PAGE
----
The Evil Genius : a domestic story, by Wilkie Collins

Chapter xix.

The Captain.

The fair complexion of the Captain’s youthful days had been darkened by exposure to hard weather and extreme climates. His smooth face of twenty years since was scored by the telltale marks of care; his dark beard was beginning to present variety of color by means of streaks of gray; and his hair was in course of undisguised retreat from his strong broad forehead. Not rising above the middle height, the Captain’s spare figure was well preserved. It revealed power and activity, severely tested perhaps at some former time, but capable even yet of endurance under trial. Although he looked older than his age, he was still, personally speaking, an attractive man. In repose, his eyes were by habit sad and a little weary in their expression. They only caught a brighter light when he smiled. At such times, helped by this change and by his simple, earnest manner, they recommended him to his fellow-creatures before he opened his lips. Men and women taking shelter with him, for instance, from the rain, found the temptation to talk with Captain Bennydeck irresistible; and, when the weather cleared, they mostly carried away with them the same favorable impression: “One would like to meet with that gentleman again.”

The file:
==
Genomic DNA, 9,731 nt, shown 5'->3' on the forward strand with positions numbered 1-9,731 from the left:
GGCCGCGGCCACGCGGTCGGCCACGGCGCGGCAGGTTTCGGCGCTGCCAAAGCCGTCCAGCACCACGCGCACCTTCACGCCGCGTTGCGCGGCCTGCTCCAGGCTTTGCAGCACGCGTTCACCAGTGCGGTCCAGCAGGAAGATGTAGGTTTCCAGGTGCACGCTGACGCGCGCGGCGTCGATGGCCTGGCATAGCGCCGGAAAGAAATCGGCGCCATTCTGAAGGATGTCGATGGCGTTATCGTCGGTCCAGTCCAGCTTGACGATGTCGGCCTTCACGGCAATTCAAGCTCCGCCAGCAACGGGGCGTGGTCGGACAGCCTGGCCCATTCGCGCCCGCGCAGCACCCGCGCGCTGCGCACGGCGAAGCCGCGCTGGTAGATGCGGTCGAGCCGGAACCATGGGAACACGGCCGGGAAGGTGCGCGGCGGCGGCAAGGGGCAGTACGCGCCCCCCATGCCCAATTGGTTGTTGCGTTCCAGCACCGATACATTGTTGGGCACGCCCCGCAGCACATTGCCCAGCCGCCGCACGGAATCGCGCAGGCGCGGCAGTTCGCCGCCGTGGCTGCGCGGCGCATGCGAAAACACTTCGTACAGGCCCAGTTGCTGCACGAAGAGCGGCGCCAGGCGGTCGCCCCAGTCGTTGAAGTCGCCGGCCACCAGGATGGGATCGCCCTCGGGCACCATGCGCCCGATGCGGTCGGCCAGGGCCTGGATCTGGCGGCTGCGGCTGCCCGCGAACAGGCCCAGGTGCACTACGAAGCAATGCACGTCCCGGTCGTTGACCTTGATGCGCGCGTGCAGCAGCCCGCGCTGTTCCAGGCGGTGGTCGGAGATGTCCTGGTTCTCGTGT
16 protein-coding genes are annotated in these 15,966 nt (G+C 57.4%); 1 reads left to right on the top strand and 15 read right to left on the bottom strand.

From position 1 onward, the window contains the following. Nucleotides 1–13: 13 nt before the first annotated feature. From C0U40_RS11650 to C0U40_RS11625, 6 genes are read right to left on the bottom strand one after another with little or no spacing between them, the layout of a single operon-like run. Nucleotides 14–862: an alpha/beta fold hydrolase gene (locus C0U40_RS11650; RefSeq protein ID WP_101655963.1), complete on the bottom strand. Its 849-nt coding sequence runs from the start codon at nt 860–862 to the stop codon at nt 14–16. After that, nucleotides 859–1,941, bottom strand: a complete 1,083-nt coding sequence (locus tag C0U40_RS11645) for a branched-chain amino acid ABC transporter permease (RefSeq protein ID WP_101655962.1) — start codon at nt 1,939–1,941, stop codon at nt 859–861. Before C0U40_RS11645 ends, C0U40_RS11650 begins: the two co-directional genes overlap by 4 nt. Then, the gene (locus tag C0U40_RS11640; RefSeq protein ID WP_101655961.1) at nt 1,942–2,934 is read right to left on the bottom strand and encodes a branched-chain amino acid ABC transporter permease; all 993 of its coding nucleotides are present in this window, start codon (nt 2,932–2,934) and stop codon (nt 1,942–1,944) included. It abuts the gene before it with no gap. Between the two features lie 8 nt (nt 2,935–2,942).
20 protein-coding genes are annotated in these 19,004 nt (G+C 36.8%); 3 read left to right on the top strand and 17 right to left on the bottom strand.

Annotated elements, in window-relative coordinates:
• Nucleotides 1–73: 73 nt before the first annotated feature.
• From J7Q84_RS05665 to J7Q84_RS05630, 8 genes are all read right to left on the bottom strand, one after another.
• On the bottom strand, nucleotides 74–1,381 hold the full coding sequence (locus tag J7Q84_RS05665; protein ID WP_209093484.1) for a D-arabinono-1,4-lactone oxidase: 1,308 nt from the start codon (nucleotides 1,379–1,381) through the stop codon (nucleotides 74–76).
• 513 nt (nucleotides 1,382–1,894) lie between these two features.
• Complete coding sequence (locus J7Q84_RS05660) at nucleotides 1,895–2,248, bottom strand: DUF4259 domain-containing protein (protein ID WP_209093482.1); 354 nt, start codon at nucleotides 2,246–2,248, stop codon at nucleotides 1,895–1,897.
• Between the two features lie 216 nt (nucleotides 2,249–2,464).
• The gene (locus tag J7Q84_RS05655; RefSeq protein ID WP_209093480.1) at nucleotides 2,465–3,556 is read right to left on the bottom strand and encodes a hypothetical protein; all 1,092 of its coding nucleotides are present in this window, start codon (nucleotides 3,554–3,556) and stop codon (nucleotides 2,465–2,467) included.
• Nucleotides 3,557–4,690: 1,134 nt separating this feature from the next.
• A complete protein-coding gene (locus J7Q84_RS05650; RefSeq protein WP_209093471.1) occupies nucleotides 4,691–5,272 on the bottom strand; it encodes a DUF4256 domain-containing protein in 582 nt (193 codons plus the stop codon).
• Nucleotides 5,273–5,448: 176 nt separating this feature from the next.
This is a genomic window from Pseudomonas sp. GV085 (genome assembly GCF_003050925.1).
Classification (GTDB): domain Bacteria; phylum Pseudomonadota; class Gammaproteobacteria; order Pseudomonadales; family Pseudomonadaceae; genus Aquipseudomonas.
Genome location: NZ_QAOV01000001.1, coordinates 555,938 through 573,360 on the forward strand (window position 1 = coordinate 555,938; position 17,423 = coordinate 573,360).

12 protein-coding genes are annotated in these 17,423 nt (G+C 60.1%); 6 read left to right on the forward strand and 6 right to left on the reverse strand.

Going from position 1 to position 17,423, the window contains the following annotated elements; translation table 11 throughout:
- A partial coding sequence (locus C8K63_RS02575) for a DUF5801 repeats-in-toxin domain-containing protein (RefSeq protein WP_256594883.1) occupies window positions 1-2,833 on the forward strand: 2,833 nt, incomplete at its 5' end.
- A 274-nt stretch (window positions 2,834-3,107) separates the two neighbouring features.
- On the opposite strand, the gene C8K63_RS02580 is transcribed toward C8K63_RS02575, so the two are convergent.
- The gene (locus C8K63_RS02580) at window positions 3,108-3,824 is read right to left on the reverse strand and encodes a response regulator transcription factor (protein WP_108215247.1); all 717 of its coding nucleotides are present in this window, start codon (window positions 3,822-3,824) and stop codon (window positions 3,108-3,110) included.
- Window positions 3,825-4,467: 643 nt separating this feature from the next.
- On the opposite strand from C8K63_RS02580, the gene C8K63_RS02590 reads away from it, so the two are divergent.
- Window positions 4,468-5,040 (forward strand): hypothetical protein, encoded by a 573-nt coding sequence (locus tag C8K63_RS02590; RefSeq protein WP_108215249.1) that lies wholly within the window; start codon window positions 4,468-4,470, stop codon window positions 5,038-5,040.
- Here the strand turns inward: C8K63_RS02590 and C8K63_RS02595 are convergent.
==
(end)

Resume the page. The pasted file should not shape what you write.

Randal’s first words of welcome relieved the Captain of certain modest doubts of his reception, which appeared to trouble him when he entered the room. “I am glad to find you remember me as kindly as I remember you.” Those were his first words when he and Randal shook hands.

“You might have felt sure of that,” Randal said.

The Captain’s modesty still doubted.

“You see, the circumstances were a little against me. We met at a dull dinner, among wearisome worldly men, full of boastful talk about themselves. It was all ‘I did this,’ and ‘I said that’— and the gentlemen who were present had always been right; and the gentlemen who were absent had always been wrong. And, oh, dear, when they came to politics, how they bragged about what they would have done if they had only been at the head of the Government; and how cruelly hard to please they were in the matter of wine! Do you remember recommending me to spend my next holiday in Scotland?”

“Perfectly. My advice was selfish — it really meant that I wanted to see you again.”

“And you have your wish, at your brother’s house! The guide book did it. First, I saw your family name. Then, I read on and discovered that there were pictures at Mount Morven and that strangers were allowed to see them. I like pictures. And here I am.”

This allusion to the house naturally reminded Randal of the master. “I wish I could introduce you to my brother and his wife,” he said. “Unhappily their only child is ill —”

Captain Bennydeck started to his feet. “I am ashamed of having intruded on you,” he began. His new friend pressed him back into his chair without ceremony. “On the contrary, you have arrived at the best of all possible times — the time when our suspense is at an end. The doctor has just told us that his poor little patient is out of danger. You may imagine how happy we are.”